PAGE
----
11. Congrats on $23K growth. That’s huge! I am learning so many things from you as always. Frugality does not mean sacrificing the quality of life. We can still enjoy tones and eat very healthy and well without too much money coming off of our pocket. Thanks for sharing!


  12. Pretty amazing month. Couple of things….excellent month on groceries….like you, I am amazed at the savings at Aldi…IMHO under $500 a month for a family of 5 is excellent. Aaaand like you, I am amazed at Craigslist….both on the buying and selling side. Recently I acquired some railroad ties for FREE from a “flipper” who advertised on CL. I have a bit of experience at RE and don’t know if this guy really knows what the heck he is doing but….it’s his money. And I was all too happy to pick up the ties for a future project at one of my rentals. While there I saw a stack of doors leaning against the wall. After inquiring, he told me I was free to take them as well…which I did. These doors are going to be perfect for my Dear Mom ‘s rental apartment. With a bit of trimming here and there they should fit great AND they are already stained. On the selling end, I am amazed at what folks can benefit from. Not so long ago I sold a 29 year old portable dishwasher on CL that leaked… for $75. I disclosed fully that the thing needed repair and leaked. The buyer came out looked and was glad to pay the $75 as he didn’t have a dishwasher and a new one was +$600….which he didn’t have. He was thrilled! It was a win/win…I have my own sofa story from CL.. Pretty crazy one at that….Pretty cool that you were able to sell the old sofa for more than you purchased the “new” one….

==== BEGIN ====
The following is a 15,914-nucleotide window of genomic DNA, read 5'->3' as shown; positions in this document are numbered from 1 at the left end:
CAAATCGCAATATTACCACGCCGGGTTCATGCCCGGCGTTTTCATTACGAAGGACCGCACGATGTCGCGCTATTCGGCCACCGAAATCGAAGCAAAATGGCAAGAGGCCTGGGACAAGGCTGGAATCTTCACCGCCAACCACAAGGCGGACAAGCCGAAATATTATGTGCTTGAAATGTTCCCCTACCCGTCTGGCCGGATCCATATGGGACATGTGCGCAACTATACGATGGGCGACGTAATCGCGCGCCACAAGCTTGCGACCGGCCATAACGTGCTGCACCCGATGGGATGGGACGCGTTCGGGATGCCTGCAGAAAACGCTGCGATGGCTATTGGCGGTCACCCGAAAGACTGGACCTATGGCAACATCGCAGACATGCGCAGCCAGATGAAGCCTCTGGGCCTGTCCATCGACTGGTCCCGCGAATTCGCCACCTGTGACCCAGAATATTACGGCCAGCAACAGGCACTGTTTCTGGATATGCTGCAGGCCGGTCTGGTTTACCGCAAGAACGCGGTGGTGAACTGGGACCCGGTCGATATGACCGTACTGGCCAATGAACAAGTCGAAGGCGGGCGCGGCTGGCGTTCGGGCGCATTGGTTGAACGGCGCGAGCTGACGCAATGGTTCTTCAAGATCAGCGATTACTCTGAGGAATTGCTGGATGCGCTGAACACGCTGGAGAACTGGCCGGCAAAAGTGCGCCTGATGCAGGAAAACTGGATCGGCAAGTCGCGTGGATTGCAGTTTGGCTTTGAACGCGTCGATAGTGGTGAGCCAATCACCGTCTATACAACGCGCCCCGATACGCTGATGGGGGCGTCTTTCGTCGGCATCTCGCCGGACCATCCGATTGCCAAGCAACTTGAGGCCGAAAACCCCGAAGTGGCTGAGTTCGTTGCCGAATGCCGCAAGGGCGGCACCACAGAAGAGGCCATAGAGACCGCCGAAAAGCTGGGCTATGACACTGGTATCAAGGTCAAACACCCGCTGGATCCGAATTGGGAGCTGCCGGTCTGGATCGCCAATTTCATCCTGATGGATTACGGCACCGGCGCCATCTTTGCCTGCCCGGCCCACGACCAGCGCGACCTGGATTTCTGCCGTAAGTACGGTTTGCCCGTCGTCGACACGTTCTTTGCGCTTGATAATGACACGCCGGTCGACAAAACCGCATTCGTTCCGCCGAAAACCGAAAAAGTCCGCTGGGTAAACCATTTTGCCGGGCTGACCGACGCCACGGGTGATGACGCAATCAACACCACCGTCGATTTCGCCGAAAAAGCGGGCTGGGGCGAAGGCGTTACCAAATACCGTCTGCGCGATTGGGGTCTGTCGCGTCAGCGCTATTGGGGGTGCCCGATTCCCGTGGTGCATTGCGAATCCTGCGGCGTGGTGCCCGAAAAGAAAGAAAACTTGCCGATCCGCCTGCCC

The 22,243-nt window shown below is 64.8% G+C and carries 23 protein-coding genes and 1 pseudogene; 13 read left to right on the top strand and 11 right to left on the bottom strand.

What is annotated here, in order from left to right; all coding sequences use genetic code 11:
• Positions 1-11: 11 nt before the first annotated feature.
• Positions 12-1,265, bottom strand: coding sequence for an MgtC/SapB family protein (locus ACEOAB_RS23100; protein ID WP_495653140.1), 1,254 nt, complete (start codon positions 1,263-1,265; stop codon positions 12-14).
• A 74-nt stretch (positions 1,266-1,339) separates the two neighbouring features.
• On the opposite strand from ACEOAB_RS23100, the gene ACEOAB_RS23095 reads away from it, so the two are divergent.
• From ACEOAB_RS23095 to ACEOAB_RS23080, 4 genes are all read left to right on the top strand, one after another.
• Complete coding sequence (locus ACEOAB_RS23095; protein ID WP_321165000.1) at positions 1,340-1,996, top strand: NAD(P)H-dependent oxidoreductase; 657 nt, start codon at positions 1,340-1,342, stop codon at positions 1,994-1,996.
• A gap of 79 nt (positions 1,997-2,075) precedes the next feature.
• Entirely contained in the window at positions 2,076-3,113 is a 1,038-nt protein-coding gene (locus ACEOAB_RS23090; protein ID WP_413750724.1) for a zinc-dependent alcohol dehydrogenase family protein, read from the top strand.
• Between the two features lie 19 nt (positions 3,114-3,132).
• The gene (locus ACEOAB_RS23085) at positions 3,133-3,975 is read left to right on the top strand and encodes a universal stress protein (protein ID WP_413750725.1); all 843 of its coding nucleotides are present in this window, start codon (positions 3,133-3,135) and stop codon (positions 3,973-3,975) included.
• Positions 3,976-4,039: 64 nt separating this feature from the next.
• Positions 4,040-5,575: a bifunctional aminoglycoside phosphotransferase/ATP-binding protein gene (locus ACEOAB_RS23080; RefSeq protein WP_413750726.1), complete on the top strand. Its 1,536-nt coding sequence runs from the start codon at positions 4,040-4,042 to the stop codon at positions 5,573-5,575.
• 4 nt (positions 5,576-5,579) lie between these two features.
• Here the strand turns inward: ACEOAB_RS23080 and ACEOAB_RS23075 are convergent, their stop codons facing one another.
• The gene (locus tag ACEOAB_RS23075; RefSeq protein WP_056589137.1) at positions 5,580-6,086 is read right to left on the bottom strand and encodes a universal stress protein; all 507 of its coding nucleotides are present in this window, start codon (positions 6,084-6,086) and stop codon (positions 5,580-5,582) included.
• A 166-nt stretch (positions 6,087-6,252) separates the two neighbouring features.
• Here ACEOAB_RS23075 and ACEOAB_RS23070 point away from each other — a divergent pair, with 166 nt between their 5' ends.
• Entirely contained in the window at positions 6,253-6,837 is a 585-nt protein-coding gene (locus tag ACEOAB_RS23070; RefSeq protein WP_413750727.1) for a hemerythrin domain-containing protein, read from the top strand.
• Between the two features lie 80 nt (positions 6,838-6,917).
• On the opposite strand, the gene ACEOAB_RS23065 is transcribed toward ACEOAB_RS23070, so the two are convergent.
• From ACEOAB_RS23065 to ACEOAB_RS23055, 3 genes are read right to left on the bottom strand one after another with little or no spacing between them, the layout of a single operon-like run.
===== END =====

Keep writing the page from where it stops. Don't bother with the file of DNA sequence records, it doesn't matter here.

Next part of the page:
1. Craigslist is great. I’m not sure how society functioned in the pre-craigslist days. I vaguely remember something about paying to post a tiny classified ad in these things called newspapers.

      1. I hear you about newspapers…I used to use the classified’s for rental apartments and houses….4 lines for 6 days….$130….and no results…BIG fan of CL…